• God (unregistered) in reply to Lerb
Lerb:
Are we going to need a GodFactory, which returns an array of God pointers? Horrible pseudocode follows:

GodFactory.getGods(GodFactory.JEWISH) = [God] GodFactory.getGods(GodFactory.CHRISTIAN) = [God, God, God] GodFactory.getGods(GodFactory.ATHIEST) = null GodFactory.getGods(GodFactory.ROMAN) = [Zeus, ...] GodFactory.getGods(GodFactory.PASTAFARIAN) = [FSM]

and so on

Zeus is Greek not Roman... that would be Jupiter

• Jedi (unregistered)

*v,n;main(s,f){for(n=1;atoi(1[v=f])-s;n=(n+atoi(2[v=f]))%++s);printf("%d\n",n);}

• Still Not Tim (unregistered)

So 39 soldiers were done for, but Titus escaped.

All these comments, and not one pointing out the irony of using Python to show... erm... the Romans didn't do for Titus.

• Oscar Olim (unregistered)

I'd say the safe spot is in the middle, as only the people in the circle get killed :P

• Dr. Batch (unregistered)

Looking at the table of reset values idea that is discussed in earlier comments, I see that finding those helpful values is quite easy.

Pseudocode:

X is a placeholder for the last reset value, starts at 1 Y is a placeholder for what you have to reset to at X, starts at 0 function is called with variables S(oldiors) and C(ount)

-startloop distanceToNextX = ( (X-Y)/(C-1) rounded up )

if S is less than nextX return Y + (S-X)*c else X = nextX Y = (Y + (distance to next X * C)) mod x -endloop

Batch file:

@echo off rem - argument 1 is number of soldiers, argument 2 is the number to count to each time

call :josephus %1 %2

echo the servivor is at index %j%

exit /b

:josephus set s=%1 set c=%2 set x=1 set y=0

:loopbegin echo begin loop set /a z="(((2*(x-y))/(c-1))+1)/2" set /a xn="x+z" if %s% lss %xn% ( set /a j="y+((s-x)c)" ) else ( set x=%xn% set /a y="(y+(zc))%%x" goto :loopbegin )

exit /b

This algoritem is more efficient than any of the other looping or recursion alborithems I have seen implemented thus far. Even as a (ineficient) batch file it finds the servivor in a group of 32727 (#6132) in the blink of an eye while looping only two dozen times.

Trying that will overflow the stack on any of the recursive programs. Go ahead and try it with any of the other looping ones. I'll wait.

• Gary Hall (unregistered) in reply to Dave
Dave:
```foreach(soldier:soldiers){
soldier.kill();
}
God.getInstance().sortOut(soldiers);
```

Monotheist, ey?

```DeityRepo.FindBySpecialisation(DeitySpecialisations.War).SortOut(soldiers);
```
• Dr. Batch (unregistered) in reply to Dr. Batch

find and replace "servivor" with "survivor". How embarrassing.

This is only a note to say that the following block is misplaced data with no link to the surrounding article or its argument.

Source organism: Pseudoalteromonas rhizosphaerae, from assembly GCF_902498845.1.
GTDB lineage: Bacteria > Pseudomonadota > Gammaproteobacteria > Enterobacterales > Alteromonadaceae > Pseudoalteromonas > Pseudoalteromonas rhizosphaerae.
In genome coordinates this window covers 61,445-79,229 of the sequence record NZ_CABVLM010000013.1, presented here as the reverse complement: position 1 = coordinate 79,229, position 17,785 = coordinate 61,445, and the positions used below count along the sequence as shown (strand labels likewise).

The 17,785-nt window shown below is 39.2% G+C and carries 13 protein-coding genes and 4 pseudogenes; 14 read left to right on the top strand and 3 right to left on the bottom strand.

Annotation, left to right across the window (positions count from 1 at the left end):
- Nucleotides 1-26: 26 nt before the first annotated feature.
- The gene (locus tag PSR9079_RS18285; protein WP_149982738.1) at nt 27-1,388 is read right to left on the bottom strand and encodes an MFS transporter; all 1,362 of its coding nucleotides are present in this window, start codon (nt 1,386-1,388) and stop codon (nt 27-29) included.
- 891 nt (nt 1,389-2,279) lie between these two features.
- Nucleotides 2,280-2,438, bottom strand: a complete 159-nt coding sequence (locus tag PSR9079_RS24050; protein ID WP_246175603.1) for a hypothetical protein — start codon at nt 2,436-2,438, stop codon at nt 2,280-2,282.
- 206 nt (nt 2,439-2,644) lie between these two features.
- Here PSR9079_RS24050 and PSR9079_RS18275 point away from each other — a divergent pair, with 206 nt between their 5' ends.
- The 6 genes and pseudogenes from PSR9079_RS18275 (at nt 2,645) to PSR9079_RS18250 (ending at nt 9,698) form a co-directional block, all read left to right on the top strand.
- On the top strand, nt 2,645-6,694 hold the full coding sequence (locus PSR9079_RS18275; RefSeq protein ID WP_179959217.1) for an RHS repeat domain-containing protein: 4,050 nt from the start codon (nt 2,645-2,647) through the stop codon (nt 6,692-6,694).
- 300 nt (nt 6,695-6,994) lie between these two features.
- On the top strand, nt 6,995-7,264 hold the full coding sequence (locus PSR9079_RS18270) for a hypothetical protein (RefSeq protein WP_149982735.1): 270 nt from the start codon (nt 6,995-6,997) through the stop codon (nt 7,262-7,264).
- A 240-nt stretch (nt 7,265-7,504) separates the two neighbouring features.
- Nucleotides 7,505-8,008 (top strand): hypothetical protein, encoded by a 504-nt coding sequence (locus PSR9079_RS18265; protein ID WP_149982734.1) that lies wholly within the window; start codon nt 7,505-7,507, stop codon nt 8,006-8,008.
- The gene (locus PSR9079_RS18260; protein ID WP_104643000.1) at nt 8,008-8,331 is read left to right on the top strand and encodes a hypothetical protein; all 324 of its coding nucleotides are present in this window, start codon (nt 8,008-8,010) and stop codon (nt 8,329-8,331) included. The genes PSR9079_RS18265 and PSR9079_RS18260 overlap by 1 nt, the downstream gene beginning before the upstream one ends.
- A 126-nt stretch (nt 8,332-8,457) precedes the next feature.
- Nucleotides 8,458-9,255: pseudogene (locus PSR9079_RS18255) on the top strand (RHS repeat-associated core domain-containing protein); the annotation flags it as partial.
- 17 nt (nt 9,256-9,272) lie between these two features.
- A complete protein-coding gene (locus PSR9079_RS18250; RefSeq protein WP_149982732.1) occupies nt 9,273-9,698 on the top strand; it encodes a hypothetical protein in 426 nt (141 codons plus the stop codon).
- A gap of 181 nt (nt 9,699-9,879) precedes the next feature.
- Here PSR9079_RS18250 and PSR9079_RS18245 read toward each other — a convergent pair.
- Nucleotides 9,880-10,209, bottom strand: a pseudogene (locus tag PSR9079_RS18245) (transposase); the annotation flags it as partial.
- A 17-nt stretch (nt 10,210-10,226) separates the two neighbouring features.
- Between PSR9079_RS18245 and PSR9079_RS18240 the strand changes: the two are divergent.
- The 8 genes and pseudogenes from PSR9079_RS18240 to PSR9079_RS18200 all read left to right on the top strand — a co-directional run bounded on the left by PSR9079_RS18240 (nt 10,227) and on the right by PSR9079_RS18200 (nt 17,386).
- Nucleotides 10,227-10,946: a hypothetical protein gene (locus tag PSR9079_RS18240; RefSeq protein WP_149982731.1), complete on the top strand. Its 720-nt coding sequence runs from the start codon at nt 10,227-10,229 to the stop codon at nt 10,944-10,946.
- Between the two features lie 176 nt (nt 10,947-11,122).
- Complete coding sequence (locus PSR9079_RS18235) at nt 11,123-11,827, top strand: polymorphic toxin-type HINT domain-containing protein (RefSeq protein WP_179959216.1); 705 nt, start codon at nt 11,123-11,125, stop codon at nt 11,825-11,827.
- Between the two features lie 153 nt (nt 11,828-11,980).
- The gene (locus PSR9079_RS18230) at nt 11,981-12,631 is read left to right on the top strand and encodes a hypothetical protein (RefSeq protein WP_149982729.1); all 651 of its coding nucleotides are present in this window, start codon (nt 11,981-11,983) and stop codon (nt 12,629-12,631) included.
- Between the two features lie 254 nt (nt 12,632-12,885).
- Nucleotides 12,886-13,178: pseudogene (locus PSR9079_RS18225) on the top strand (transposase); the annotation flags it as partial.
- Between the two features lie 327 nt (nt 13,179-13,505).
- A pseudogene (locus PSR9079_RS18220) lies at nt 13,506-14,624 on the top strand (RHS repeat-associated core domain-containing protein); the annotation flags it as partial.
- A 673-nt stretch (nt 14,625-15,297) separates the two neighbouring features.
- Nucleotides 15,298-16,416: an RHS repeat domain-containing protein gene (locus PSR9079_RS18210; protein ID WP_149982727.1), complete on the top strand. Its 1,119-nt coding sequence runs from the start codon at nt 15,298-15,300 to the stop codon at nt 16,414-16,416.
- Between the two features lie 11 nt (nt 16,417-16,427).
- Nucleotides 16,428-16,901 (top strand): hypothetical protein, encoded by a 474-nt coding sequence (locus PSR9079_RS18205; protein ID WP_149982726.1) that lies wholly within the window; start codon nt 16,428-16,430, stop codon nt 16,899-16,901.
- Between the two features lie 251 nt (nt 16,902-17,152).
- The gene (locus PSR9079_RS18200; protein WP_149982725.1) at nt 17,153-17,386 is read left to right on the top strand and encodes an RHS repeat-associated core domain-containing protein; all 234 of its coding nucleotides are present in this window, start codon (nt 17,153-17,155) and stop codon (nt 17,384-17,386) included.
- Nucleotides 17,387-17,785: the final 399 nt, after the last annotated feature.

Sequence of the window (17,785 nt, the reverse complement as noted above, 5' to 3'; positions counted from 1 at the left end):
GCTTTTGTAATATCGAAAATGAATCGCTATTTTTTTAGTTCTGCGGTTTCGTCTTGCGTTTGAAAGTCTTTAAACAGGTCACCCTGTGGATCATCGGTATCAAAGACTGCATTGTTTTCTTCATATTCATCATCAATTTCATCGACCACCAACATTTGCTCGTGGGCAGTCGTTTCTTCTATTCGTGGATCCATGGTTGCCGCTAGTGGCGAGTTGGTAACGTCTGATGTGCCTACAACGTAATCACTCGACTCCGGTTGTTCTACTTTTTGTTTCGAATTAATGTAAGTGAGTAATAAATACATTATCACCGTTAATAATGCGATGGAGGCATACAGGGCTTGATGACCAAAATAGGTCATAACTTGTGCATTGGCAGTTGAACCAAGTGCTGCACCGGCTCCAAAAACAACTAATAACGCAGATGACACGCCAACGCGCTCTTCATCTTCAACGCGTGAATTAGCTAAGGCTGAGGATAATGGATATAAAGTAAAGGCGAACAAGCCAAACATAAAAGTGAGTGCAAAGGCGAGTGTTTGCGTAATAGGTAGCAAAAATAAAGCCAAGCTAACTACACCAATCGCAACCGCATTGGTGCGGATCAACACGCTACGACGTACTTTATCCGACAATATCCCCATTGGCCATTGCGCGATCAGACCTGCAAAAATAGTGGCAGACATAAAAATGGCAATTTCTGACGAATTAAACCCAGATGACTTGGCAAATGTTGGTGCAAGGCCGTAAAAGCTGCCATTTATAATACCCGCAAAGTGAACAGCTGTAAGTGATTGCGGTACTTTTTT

• Michael van der Gulik (unregistered)

I tried to go for good readability.

In Smalltalk, comments are delimited using double-quotes. Variables are declared between verticle bars. The caret returns a value from the method. Otherwise it's pretty much like Python, but with a built-in debugger.

Interestingly, if you want to give the survivors names, you can replace:

circle := OrderedCollection withAll: (1 to: n).

with:

circle := OrderedCollection withAll: #('Phillipus' 'Caesor' 'Nero' 'Josephus' 'Cactus').

and then this method will return the name of the survivor.

```survivorInCircleOfSize: n
| circle victim |
circle := OrderedCollection withAll: (1 to: n).
victim := 0.
[circle size > 1] whileTrue: [
victim := victim + 3.
victim := victim rem: (circle size). " rem means 'mod' "
(victim = 0) ifTrue: [ victim := circle size ].
" Murder! "
circle removeAt: victim.
victim := victim - 1. " Make sure that we take the removal into account. "
].
^ circle anyOne. " There should only be one dude left. "
```
• (cs)

Really modeling the situation using Scheme message passsing OOP.

```(define (make-person num)
(let ((alive true)
(next 'nobody))
(lambda (op)
(cond ((eq? op 'alive?) alive)
((eq? op 'position) num)
((eq? op 'next) next)
((eq? op 'stand-next-to) (lambda (person)
(set! next person)))
((eq? op 'kill) (if (not alive)
(set! alive false)))
(else (error "Unknown operation -- PERSON" num))))))

(define (make-circle n)
(let ((first-person (make-person n)))
(let iter ((n (- n 1))
(current-person first-person))
(if (zero? n)
(begin
((first-person 'stand-next-to) current-person)
current-person)
(iter (- n 1) (let ((new-person (make-person n)))
((new-person 'stand-next-to) current-person)
new-person))))))

(define (josephus n m)
(define (skip-m-and-kill circleptr)
(let iter ((i m)
(cur-person circleptr))
(cond ((cur-person 'dead?) (iter i (cur-person 'next)))
((zero? i) (cur-person 'kill) cur-person)
(else (iter (- i 1) (cur-person 'next))))))
(let ((circle (make-circle n)))
(let iter ((number-alive n)
(curpos circle))
(if (zero? number-alive)
(curpos 'position)
(iter (- number-alive 1) (skip-m-and-kill curpos))))))
```
• Comp Sci Student (unregistered) in reply to God
Lerb:
Are we going to need a GodFactory, which returns an array of God pointers? Horrible pseudocode follows:

GodFactory.getGods(GodFactory.JEWISH) = [God] GodFactory.getGods(GodFactory.CHRISTIAN) = [God, God, God] GodFactory.getGods(GodFactory.ATHIEST) = null GodFactory.getGods(GodFactory.ROMAN) = [Zeus, ...] GodFactory.getGods(GodFactory.PASTAFARIAN) = [FSM]

and so on

I tried to call GodFactory.getGods(GodFactory.AGNOSTIC), but the call keeps blocking.

Help?